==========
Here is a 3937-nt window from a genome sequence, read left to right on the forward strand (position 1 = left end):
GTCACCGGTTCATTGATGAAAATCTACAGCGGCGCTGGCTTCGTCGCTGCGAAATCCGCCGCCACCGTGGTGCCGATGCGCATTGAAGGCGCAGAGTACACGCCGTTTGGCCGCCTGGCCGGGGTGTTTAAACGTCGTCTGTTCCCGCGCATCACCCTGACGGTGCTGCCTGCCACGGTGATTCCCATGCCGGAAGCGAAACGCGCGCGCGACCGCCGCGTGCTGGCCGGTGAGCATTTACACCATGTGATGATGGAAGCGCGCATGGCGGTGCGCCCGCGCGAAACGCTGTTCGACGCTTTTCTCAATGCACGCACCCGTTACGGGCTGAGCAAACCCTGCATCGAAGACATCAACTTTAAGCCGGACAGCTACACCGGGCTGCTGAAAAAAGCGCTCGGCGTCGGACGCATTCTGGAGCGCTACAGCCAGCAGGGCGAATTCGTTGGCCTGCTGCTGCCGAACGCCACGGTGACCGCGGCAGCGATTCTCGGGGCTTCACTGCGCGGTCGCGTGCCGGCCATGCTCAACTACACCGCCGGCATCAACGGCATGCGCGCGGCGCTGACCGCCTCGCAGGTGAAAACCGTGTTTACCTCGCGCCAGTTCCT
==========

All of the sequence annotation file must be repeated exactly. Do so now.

Here is a 3937-nt window from a genome sequence, read left to right on the forward strand (position 1 = left end):
GTCACCGGTTCATTGATGAAAATCTACAGCGGCGCTGGCTTCGTCGCTGCGAAATCCGCCGCCACCGTGGTGCCGATGCGCATTGAAGGCGCAGAGTACACGCCGTTTGGCCGCCTGGCCGGGGTGTTTAAACGTCGTCTGTTCCCGCGCATCACCCTGACGGTGCTGCCTGCCACGGTGATTCCCATGCCGGAAGCGAAACGCGCGCGCGACCGCCGCGTGCTGGCCGGTGAGCATTTACACCATGTGATGATGGAAGCGCGCATGGCGGTGCGCCCGCGCGAAACGCTGTTCGACGCTTTTCTCAATGCACGCACCCGTTACGGGCTGAGCAAACCCTGCATCGAAGACATCAACTTTAAGCCGGACAGCTACACCGGGCTGCTGAAAAAAGCGCTCGGCGTCGGACGCATTCTGGAGCGCTACAGCCAGCAGGGCGAATTCGTTGGCCTGCTGCTGCCGAACGCCACGGTGACCGCGGCAGCGATTCTCGGGGCTTCACTGCGCGGTCGCGTGCCGGCCATGCTCAACTACACCGCCGGCATCAACGGCATGCGCGCGGCGCTGACCGCCTCGCAGGTGAAAACCGTGTTTACCTCGCGCCAGTTCCT